Email threat sent to the UA proves to be a hoax
An anonymous email sent last week containing threats of violence against the UA was deemed to be a hoax.
The University of Arizona Police Department received a report of the email and was quickly able to determine there was no real threat involved, said Sgt. Filbert Barrera, UAPD public information officer, but detectives are working to identify the origin of the email. Barrera said the email looked more like somebody was playing a prank.
University Information Technology Services’ IT support center received the email and immediately turned it over to UAPD, which then began the investigation, said Barry Brummund, deputy public information officer for UITS. He said this was his first experience with a threat of this sort in his 20 years of working at a university.
Brummund said that while it is relatively easy to send an anonymous email, when it comes to the actual content of the email there is a networking system that can’t be tricked. The objective is to follow the steps in the path backward until the origin of the email is determined.
University Information Technology Services received a threatening e-mail that was later deemed a hoax by UAPD.
There are several measures in place to keep students aware and informed in cases like this, Brummund said. UITS contracted with a company a few years ago to allow it to send mass emails to 30,000 or 40,000 people at once, to alert students of any emergency situations. A mass text-messaging system is also in place to accomplish the same goal.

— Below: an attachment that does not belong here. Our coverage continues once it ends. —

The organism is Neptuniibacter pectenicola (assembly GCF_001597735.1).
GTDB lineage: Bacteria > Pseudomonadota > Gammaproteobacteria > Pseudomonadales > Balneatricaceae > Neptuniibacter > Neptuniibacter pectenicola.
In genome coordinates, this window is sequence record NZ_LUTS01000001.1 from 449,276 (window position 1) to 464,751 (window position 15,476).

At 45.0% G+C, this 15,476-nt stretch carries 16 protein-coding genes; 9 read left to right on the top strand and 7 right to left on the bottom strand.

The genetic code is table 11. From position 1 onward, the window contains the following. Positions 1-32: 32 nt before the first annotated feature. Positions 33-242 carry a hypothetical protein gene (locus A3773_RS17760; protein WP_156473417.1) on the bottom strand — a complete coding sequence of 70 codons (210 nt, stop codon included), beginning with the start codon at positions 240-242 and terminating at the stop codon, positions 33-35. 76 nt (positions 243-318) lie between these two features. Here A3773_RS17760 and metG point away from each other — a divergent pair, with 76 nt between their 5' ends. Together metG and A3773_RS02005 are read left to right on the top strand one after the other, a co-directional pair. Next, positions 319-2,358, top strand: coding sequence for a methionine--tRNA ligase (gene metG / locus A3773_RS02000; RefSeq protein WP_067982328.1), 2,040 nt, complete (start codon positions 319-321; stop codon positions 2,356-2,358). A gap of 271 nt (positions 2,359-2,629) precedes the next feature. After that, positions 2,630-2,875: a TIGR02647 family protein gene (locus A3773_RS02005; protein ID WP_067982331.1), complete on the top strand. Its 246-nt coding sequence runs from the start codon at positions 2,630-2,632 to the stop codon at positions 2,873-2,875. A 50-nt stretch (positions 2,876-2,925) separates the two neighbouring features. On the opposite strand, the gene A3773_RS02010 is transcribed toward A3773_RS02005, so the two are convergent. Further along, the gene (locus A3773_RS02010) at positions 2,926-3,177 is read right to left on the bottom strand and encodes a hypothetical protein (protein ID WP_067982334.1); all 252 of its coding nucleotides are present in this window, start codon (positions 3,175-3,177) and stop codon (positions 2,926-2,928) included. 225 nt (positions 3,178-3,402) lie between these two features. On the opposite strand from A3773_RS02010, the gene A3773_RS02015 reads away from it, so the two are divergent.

UITS has also begun installing emergency screens in large lecture classrooms on campus that allow UAPD to broadcast messages immediately, Brummund said.
The term “swatting” would be an accurate description for this situation, according to Barrera. He described “swatting” as a national trend of committing or reporting an offense while pretending to be someone else, which triggers a massive police response against the person they’re pretending to be.
“Unfortunately, when these type of things happen, law enforcement itself provides a lot of reaction in response because we don’t want to say too quickly that [swatting] is actually happening,” Barrera said. “We don’t want to under-respond.”
This case was different, Barrerra said, because UAPD was able to follow up with the individual who supposedly sent the email and quickly determine there was no real threat involved.
Bianca Taylor, a psychology junior, said she found out about the email threat when one of her friends posted an article about it online. She said her first reaction when she read it was slight panic, but that she was glad UAPD did not send out an alert to students about the email.
“It’s not really necessary because you don’t want to cause a panic if there’s not a real threat,” Taylor said.
Taylor added she had experienced something like this last year, when students received an alert about a man with a gun in the Administration building. She said she knew that was a more serious threat because UAPD sent out an alert to students, while in this case most students were not affected.
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